Related Glossary Terms
- computer numerical control ( CNC)
computer numerical control ( CNC)
Microprocessor-based controller dedicated to a machine tool that permits the creation or modification of parts. Programmed numerical control activates the machine’s servos and spindle drives and controls the various machining operations. See DNC, direct numerical control; NC, numerical control.
As manufacturing demand continues to be volatile, it has resulted in constantly growing labor and material costs, causing manufacturers to become leaner and more flexible to stay competitive and profitably capture demand. To unlock more capacity without necessarily hiring experienced machinists or buying machinery, operational leaders increasingly are looking to maximize existing employees and equipment.
For manufacturers that have high-mix, low-volume operations, production targets often are not met because of lost capacity in setups, changeovers and loading parts. Machine utilization on average is often close to 25% in such operations instead of the 60% to 70% uptime that most manufacturers assume, and this is a hidden loss that is hard to quantify without having true visibility into the shop floor. Many of our robot integration installations have been for data-driven manufacturers that look to objectively keep track of operations and strategically invest in technological and process improvements.
Robot make: Universal Robots USA Inc.
Robot model: UR5e
End-of-arm tool: Schunk three-finger gripper
CNC machine make: Haas Automation Inc.
CNC machine model: SL-20
CNC machine year built: 2018
Shifts per day: 1.5
Shifts per week: five
Productivity increase: 41%
To truly understand operational reality, leading manufacturers use tools like machine monitoring to create an accurate, real-time baseline of operations so manufacturers can use these levers to consistently meet goals for production, as well as quality, cost and delivery. One solution that many of our customers use to track machine data is Chicago-based Amper Technologies Inc., which translates the electrical heartbeats of machines into overall equipment effectiveness metrics and works with any kind of machine that uses electricity, from saws to CNCs. Simply visualizing this information on the shop floor frequently boosts productivity and machine uptime. A lot of shops also learn from their data that machinists often are held back from running machines through no fault of their own, like waiting for inspections or materials or loading parts.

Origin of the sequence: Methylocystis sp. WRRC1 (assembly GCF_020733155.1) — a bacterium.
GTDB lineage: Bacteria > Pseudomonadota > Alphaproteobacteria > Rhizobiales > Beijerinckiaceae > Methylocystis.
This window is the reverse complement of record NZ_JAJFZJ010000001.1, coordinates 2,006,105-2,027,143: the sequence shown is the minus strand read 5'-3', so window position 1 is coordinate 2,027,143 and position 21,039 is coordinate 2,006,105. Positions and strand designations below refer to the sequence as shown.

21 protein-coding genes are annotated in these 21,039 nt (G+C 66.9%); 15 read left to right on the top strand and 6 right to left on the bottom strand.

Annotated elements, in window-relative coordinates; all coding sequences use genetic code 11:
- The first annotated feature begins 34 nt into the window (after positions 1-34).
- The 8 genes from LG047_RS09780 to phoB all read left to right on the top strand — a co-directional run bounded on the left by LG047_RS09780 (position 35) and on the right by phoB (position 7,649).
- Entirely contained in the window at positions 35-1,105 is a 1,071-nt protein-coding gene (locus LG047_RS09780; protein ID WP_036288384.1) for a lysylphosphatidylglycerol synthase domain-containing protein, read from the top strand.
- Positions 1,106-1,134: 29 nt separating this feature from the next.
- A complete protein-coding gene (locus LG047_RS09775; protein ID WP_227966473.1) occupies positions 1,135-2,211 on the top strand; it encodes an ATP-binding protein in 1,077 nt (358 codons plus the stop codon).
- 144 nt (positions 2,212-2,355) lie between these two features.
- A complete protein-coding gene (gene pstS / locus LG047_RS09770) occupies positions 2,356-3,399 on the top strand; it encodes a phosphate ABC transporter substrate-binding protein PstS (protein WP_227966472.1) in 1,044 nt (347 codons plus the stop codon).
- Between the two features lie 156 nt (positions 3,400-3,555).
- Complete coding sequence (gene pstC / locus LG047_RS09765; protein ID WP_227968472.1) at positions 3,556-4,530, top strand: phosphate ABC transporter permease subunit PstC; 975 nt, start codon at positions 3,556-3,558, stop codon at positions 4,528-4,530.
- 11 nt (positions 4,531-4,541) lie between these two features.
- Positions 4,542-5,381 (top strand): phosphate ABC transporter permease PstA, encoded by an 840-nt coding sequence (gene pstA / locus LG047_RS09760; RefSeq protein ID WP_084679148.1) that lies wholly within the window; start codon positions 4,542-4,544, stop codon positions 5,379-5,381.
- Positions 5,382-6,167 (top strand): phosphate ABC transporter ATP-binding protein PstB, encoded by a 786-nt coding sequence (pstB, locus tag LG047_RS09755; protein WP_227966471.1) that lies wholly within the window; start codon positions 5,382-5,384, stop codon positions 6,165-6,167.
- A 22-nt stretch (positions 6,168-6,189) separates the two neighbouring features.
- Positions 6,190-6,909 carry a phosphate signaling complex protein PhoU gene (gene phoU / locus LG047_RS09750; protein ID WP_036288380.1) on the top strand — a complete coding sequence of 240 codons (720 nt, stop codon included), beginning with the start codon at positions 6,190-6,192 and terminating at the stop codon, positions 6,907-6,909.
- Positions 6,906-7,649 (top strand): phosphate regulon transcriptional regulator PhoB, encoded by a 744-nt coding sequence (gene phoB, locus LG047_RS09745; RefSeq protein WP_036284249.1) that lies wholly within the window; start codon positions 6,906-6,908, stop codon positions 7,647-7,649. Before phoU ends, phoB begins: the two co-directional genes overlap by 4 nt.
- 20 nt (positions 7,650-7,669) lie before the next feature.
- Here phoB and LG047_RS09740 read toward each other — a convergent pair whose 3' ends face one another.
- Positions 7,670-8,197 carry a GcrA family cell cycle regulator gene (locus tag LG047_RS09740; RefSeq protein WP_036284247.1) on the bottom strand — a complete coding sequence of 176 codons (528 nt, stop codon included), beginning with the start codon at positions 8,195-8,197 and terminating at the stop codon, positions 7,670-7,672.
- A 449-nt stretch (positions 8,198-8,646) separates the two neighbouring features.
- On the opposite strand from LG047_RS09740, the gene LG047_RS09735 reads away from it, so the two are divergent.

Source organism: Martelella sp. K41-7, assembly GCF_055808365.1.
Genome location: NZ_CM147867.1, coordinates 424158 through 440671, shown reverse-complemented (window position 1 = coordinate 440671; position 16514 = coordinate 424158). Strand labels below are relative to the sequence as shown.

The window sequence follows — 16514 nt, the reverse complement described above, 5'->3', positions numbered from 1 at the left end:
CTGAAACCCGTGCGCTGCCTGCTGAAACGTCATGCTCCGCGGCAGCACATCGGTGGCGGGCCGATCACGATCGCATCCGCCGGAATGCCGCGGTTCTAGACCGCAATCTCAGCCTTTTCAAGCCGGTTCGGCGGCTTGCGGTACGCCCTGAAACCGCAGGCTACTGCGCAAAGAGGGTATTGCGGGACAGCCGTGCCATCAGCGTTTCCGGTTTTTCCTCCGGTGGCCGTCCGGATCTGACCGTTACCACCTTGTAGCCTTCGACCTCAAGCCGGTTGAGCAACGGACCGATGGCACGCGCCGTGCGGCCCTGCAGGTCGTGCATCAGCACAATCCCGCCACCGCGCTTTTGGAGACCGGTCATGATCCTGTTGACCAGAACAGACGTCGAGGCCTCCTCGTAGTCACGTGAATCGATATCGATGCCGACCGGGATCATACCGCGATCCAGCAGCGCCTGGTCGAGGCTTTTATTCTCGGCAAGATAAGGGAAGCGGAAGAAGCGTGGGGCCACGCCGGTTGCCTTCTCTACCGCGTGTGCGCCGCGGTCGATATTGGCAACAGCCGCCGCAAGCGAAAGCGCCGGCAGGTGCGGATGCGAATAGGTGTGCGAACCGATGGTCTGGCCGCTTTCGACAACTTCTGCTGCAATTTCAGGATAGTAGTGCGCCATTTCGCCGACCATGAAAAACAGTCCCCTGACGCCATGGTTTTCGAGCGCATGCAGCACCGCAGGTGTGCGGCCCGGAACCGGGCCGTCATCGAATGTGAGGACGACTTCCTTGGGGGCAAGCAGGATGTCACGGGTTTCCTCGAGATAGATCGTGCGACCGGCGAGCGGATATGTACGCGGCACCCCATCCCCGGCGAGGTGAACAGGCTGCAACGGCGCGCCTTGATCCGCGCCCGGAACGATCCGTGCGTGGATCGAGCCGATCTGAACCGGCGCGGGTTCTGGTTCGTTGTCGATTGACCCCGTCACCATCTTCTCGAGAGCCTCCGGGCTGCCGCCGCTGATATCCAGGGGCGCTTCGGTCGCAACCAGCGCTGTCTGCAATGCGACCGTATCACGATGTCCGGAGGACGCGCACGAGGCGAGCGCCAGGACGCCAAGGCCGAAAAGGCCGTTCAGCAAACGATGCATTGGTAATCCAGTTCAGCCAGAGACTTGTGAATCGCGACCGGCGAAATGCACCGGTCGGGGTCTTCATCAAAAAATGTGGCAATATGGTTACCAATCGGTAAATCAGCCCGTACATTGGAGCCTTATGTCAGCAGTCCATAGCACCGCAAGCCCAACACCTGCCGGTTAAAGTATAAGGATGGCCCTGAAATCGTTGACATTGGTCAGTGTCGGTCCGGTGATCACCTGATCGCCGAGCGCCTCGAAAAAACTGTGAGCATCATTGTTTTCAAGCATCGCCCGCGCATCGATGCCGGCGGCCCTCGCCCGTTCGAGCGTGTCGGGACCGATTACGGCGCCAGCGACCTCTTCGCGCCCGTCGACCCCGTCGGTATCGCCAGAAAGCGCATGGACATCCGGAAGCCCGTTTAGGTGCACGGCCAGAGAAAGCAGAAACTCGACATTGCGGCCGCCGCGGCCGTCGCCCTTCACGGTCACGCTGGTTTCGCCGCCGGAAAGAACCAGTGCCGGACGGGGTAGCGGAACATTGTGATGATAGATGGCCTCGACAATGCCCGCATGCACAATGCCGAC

While processes and communication changes solve many bottlenecks caused by various departments, machinists clearly cannot devote time to higher-skilled tasks, such as programming and setting up jobs, when machinists need to manually load parts. By quantifying the downtime caused by loading and unloading and analyzing the trade-off based on a machine’s rate of capacity, manufacturers increasingly are embracing automation solutions like robots to free up time for teams on shop floors. And by getting automated text alerts when machines go down, manufacturers confidently can run unattended production.
We also have had clients add visual “scoreboards” of real-time production metrics after installing automation. This allows everyone to rally around the newly implemented equipment and see that the investment was worthwhile. In addition to helping manufacturers consistently meet their on-time delivery targets by hitting their daily OEE metrics, this boosts employee engagement and morale because staff energy can be invested in more value-added work, such as analyzing data, programming machines and learning skills.
As my friend Jim Carr, a host of the “MakingChips” podcast, likes to say, “If you’re not making chips, you’re not making money.” Do you know how much your machines truly are running?
To view a video of this robotic automation at cteplus.delivr.com/22kaf